The remarks from Shahindokht Molaverdi, who had to backtrack on plans to ease restrictions on women at male sporting events, could inflame the government's row with religious hardliners who oppose such reform.
Volleyball has become hugely popular in Iran as the national team has risen up the sport's rankings and women were allowed to watch it until a ban was imposed in recent years.
The issue of female attendance peaked Friday, before the first of two matches in Tehran against the United States in the sport's World League.
The debate continued afterwards, somewhat clouding the home team's easy 3-0 victory over its longtime political foe, but with whom a nuclear deal due by the end of this month could begin to repair relations.
Molaverdi, responsible for women and family affairs in the Islamic republic, last week said some female supporters would be allowed to watch the match. But security officials later contradicted her and said no attendance policies had been changed.
Following two small protests in the past week arguing against female admission, women's rights activists used social media to voice frustration, posting on Twitter under the hashtag #letwomengotostadium.
Streets surrounding the Azadi Sports Complex were heavily policed on Friday, with officers forbidding women from going nearer the venue.
And although 200 special tickets for women were printed, an Iranian volleyball official told AFP the accreditations were not authenticated by security forces at the arena, and were thus invalid.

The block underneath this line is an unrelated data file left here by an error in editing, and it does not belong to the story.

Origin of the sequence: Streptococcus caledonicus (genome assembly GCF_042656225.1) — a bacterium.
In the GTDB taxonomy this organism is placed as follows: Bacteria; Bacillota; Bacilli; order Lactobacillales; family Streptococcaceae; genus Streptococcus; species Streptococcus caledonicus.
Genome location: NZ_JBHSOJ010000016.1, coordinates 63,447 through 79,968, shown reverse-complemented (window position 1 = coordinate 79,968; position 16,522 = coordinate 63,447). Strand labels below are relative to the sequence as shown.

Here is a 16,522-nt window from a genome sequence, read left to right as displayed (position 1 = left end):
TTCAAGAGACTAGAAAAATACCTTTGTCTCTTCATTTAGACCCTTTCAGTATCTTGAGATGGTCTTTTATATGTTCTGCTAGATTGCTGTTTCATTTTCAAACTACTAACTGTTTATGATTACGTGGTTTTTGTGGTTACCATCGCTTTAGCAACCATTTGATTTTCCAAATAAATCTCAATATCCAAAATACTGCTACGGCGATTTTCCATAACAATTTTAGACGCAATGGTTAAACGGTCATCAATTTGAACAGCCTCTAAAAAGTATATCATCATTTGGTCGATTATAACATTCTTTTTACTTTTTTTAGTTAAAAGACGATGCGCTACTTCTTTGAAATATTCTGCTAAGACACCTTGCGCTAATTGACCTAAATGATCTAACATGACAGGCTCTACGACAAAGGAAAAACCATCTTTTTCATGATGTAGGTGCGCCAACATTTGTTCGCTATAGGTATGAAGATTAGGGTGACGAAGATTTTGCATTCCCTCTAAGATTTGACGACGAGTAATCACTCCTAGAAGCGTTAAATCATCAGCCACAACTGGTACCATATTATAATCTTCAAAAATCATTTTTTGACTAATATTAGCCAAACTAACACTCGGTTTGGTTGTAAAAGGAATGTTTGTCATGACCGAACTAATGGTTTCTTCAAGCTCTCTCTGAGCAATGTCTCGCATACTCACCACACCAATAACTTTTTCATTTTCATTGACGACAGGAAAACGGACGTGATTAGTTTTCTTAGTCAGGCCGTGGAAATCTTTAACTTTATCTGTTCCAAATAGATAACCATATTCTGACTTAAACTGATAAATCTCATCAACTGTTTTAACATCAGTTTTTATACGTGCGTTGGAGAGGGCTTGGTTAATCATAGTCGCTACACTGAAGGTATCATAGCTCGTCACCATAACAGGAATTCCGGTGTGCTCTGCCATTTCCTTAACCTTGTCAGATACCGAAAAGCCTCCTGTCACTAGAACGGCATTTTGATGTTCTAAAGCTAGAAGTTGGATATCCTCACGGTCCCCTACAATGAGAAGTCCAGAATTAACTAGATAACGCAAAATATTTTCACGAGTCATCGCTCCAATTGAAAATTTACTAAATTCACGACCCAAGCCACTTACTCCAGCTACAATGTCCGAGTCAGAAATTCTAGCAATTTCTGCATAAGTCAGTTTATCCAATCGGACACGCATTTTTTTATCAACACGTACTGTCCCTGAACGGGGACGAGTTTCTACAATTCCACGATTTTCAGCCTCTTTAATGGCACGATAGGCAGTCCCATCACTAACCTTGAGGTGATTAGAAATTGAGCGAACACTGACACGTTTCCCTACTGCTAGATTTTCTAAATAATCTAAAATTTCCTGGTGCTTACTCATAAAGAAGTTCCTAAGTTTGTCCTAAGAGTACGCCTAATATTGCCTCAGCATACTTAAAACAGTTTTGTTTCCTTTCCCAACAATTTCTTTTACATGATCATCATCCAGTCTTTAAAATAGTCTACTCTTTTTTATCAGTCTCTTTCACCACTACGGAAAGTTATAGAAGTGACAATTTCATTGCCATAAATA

A few women pictured on social media watching the match were not Iranian, the Fars news agency reported Saturday, but from the Russian, Italian and Hungarian embassies in Tehran.
In the aftermath, Molaverdi hit out at the curbs, writing on Facebook that the government had respected the views of religious leaders while trying to respond to "the legal demands of another section of society".
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- Opponents spread 'seed of despair' -
She then cited unnamed groups, accusing them of "sparing no effort to spread the seed of despair."
Such opposition came "from those who were denounced two years ago by voters, and who had crawled into their cave of oblivion for eight years".
The comments, confirmed by Molaverdi's office as genuine, suggested she was drawing a contrast between the plans of President Hassan Rouhani, regarded as a moderate, and the hardline two-term tenure of his predecessor, Mahmoud Ahmadinejad.
Recent days have seen female volleyball fans branded "prostitutes" and "sluts" on social media and on posters allegedly distributed in downtown Tehran.
Molaverdi said publication of such notices by "those who call themselves followers of God... and which used words that one loathes to repeat, clearly constitute several offences under the law."
A "crowd of sanctimonious people who published one notice after another denouncing the modest and decent girls and women of this land" who "talked of confrontation used obscene and disgusting insults that only befit themselves," Molaverdi wrote on Facebook.
"Even if one day our beloved girls and women forgive this crowd, they will never forget them and keep these days in their historical memory."
Unlike football, women were allowed to attend male volleyball and basketball matches until a few years ago, and there is no need to change the law, Molaverdi added.
Earlier this month, Ansar Hezbollah, a radical Islamist group in Iran, said the government should reconsider its plans or face protests.
And in a sign of the tension, Ahmad Salek Kashani, head of parliament’s cultural commission, told Ansar Hezbollah’s weekly magazine: "Women who are allowed to enter the stadiums, what are they going to watch? Is it anything other than men’s bodies that have been left bare because of sports clothes?"
A second match against the United States will take place on Sunday.